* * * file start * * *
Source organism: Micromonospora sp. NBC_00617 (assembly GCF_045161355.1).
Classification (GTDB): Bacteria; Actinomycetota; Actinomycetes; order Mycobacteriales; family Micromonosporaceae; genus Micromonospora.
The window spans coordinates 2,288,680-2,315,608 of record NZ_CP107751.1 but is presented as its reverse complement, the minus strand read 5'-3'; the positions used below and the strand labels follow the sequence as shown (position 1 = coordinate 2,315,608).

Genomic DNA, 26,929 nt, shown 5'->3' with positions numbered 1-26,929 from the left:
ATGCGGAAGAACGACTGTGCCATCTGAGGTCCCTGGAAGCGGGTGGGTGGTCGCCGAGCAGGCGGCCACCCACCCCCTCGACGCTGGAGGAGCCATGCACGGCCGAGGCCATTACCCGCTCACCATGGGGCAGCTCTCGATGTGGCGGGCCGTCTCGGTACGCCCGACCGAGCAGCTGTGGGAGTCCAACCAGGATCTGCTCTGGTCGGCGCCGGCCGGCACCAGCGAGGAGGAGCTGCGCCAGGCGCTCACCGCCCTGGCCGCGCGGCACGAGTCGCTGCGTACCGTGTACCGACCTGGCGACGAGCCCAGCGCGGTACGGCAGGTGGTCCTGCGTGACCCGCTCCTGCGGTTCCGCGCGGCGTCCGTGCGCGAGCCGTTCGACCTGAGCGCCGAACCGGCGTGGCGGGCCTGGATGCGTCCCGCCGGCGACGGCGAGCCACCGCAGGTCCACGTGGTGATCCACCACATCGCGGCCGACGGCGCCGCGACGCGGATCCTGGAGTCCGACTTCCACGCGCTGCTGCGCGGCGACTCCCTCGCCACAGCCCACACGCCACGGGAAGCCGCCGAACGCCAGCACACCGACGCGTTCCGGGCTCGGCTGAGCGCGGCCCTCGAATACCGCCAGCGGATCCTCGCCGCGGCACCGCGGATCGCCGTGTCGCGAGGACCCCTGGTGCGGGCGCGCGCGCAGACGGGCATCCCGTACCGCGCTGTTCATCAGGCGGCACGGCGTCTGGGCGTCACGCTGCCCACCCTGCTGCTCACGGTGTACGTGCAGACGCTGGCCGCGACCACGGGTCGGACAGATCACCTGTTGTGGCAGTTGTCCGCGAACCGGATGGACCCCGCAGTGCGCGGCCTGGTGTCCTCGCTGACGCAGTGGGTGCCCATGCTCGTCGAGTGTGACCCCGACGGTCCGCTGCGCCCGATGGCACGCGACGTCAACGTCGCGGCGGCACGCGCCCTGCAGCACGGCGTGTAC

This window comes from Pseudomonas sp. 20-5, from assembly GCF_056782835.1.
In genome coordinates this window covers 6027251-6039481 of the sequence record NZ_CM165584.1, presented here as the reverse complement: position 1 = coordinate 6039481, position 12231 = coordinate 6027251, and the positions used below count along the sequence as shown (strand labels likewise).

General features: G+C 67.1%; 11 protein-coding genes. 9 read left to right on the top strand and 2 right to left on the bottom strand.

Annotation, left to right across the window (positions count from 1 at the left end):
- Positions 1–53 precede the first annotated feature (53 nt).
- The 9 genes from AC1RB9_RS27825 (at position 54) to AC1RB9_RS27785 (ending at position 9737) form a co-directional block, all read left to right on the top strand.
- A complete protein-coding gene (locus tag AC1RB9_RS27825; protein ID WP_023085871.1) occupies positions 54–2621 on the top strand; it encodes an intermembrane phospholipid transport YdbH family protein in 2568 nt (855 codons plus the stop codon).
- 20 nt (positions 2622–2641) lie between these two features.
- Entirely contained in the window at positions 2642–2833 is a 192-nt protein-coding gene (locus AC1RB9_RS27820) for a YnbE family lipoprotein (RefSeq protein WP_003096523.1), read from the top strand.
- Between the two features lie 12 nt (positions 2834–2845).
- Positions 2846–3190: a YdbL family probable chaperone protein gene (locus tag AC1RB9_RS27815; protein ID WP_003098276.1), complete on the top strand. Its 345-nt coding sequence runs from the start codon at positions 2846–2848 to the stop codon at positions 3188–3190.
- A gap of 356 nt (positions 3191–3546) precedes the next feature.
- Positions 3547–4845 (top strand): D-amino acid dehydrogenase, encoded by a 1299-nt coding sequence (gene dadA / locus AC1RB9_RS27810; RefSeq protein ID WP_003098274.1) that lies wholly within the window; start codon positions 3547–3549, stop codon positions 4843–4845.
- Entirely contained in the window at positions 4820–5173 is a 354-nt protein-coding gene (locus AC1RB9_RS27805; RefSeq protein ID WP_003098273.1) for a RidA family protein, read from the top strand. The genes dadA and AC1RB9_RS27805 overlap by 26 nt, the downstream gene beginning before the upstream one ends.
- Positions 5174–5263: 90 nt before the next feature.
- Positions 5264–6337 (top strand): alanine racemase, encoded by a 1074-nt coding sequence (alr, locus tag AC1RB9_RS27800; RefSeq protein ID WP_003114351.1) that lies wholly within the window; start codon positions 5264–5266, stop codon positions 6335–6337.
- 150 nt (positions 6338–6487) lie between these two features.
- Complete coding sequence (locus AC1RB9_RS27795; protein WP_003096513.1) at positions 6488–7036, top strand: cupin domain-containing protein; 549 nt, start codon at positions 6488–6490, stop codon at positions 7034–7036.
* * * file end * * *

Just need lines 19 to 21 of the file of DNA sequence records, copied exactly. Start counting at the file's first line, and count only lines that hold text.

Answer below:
- Entirely contained in the window at positions 4820–5173 is a 354-nt protein-coding gene (locus AC1RB9_RS27805; RefSeq protein ID WP_003098273.1) for a RidA family protein, read from the top strand. The genes dadA and AC1RB9_RS27805 overlap by 26 nt, the downstream gene beginning before the upstream one ends.
- Positions 5174–5263: 90 nt before the next feature.
- Positions 5264–6337 (top strand): alanine racemase, encoded by a 1074-nt coding sequence (alr, locus tag AC1RB9_RS27800; RefSeq protein ID WP_003114351.1) that lies wholly within the window; start codon positions 5264–5266, stop codon positions 6335–6337.